The Taiwan conflict

Executive Summary

The status of Taiwan stands out among global disputes as one that could realistically trigger a war between major powers. Given the high stakes involved, major players have thus far been content to reluctantly accept the status quo: America supplies Taiwan with a qualitative military advantage over the Chinese military via arms sales and Taiwan persists as the state that dares not speak its’ name.  The status quo, however, is starting to break down, as military advances on the Chinese mainland have begun to tip the scales. This backgrounder will first provide a brief historical overview of the conflict and then explore the changing military situation.

Historical Background

Owing to the subject matter’s complexity and limited space, this summary will only cover developments that are most pertinent to the present conflict.


There exists a division within Taiwanese society that, while slowly fading, remains to this day. On one side are those who lived on the island during Japanese colonization (1895-1945), and on the other the Kuomintang (KMT) refugees who flooded on to Taiwan after losing the Chinese Civil War [1]. This division was pronounced during the period of KMT rule and Martial Law (1949-1987), when native Taiwanese were forced to accept an authority that was very similar to that of their former colonial overlords in Tokyo.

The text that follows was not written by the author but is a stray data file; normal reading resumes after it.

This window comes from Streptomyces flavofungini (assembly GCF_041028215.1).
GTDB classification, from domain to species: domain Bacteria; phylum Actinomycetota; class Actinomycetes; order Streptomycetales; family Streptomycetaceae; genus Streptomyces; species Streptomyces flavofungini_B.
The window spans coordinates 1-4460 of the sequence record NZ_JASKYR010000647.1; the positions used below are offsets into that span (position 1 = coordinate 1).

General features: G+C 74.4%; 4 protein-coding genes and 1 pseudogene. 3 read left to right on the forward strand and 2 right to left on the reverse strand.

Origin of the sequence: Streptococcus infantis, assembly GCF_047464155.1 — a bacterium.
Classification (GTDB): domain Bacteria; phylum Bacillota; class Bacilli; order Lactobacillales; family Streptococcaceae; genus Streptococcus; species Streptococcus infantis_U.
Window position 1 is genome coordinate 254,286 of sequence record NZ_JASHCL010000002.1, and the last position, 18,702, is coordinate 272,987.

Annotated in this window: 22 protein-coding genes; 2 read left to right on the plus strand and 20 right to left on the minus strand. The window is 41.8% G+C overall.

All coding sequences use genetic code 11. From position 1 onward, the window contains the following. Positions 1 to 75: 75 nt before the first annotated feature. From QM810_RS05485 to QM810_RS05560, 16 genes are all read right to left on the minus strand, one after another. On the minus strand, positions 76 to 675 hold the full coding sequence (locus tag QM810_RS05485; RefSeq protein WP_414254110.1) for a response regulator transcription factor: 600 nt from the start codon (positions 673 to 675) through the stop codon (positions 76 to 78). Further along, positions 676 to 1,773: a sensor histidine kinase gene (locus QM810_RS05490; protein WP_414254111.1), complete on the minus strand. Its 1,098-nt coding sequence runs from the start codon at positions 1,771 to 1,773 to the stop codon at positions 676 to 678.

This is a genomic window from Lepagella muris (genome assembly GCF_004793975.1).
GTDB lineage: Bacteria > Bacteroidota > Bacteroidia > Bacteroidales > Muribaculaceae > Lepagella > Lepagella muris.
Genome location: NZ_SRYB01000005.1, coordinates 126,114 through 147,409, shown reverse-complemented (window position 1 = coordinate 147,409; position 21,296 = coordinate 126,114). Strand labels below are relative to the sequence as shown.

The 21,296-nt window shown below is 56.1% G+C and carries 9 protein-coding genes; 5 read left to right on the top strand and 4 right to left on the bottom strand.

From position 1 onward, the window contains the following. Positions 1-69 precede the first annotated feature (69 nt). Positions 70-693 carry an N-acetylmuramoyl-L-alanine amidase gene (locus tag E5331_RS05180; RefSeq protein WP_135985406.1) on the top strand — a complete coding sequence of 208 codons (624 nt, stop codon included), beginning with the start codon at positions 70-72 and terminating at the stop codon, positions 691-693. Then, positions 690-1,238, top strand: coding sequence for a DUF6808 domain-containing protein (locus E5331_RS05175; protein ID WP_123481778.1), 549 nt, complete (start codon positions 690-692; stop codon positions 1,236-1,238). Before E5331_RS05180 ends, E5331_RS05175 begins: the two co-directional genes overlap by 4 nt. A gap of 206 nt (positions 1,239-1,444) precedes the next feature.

During the Martial Law period, the KMT launched a ‘Sinification’ campaign aimed at stomping out remnants of Japanese colonialism and Taiwanese identity [4]. The Japanese language and local dialects such as fujianhua were repressed and replaced with Mandarin as the standard language of instruction.

After Taiwanese society democratized and began to open up in the late 80s, the division between ‘Mainlander’ and ‘Taiwanese’ became less pertinent, nevertheless it is still reflected in the support bases of the Democratic Progressive Party (DPP) and the KMT. ‘Green’ DPP supporters are less amenable to re-unification than their ‘blue’ KMT counterparts are. As of 2008, 51% of the Taiwanese population was self-identifying as exclusively Taiwanese, and a mere 5% as exclusively Chinese [8].

At present, the majority of Taiwanese people support maintaining the status quo over a declaration of independence or re-unification with China.


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